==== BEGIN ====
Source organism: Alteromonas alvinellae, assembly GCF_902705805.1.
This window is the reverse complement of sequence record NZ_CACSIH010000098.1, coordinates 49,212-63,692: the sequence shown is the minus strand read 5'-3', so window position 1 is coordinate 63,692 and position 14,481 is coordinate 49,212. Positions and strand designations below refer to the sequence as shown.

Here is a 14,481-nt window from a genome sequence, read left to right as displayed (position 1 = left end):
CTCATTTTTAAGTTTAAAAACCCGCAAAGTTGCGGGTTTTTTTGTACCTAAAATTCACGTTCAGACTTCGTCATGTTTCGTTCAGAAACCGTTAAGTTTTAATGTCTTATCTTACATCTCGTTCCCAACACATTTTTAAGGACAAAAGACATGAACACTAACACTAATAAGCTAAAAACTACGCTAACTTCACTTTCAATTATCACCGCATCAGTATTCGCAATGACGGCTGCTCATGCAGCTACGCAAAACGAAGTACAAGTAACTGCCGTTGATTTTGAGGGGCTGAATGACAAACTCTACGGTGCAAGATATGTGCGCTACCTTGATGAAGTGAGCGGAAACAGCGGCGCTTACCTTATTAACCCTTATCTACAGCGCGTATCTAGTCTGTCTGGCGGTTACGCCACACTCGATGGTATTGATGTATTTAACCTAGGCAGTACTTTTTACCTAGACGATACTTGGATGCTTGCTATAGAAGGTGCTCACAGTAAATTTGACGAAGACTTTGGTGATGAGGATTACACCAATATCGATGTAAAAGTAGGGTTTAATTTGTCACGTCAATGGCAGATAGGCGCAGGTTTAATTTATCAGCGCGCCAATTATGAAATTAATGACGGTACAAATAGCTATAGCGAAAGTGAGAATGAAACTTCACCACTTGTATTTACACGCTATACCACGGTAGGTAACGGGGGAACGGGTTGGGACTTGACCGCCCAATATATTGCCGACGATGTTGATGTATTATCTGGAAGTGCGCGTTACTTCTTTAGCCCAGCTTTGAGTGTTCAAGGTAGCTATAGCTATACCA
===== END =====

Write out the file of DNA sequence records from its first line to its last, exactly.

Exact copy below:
Source organism: Alteromonas alvinellae, assembly GCF_902705805.1.
This window is the reverse complement of sequence record NZ_CACSIH010000098.1, coordinates 49,212-63,692: the sequence shown is the minus strand read 5'-3', so window position 1 is coordinate 63,692 and position 14,481 is coordinate 49,212. Positions and strand designations below refer to the sequence as shown.

Here is a 14,481-nt window from a genome sequence, read left to right as displayed (position 1 = left end):
CTCATTTTTAAGTTTAAAAACCCGCAAAGTTGCGGGTTTTTTTGTACCTAAAATTCACGTTCAGACTTCGTCATGTTTCGTTCAGAAACCGTTAAGTTTTAATGTCTTATCTTACATCTCGTTCCCAACACATTTTTAAGGACAAAAGACATGAACACTAACACTAATAAGCTAAAAACTACGCTAACTTCACTTTCAATTATCACCGCATCAGTATTCGCAATGACGGCTGCTCATGCAGCTACGCAAAACGAAGTACAAGTAACTGCCGTTGATTTTGAGGGGCTGAATGACAAACTCTACGGTGCAAGATATGTGCGCTACCTTGATGAAGTGAGCGGAAACAGCGGCGCTTACCTTATTAACCCTTATCTACAGCGCGTATCTAGTCTGTCTGGCGGTTACGCCACACTCGATGGTATTGATGTATTTAACCTAGGCAGTACTTTTTACCTAGACGATACTTGGATGCTTGCTATAGAAGGTGCTCACAGTAAATTTGACGAAGACTTTGGTGATGAGGATTACACCAATATCGATGTAAAAGTAGGGTTTAATTTGTCACGTCAATGGCAGATAGGCGCAGGTTTAATTTATCAGCGCGCCAATTATGAAATTAATGACGGTACAAATAGCTATAGCGAAAGTGAGAATGAAACTTCACCACTTGTATTTACACGCTATACCACGGTAGGTAACGGGGGAACGGGTTGGGACTTGACCGCCCAATATATTGCCGACGATGTTGATGTATTATCTGGAAGTGCGCGTTACTTCTTTAGCCCAGCTTTGAGTGTTCAAGGTAGCTATAGCTATACCA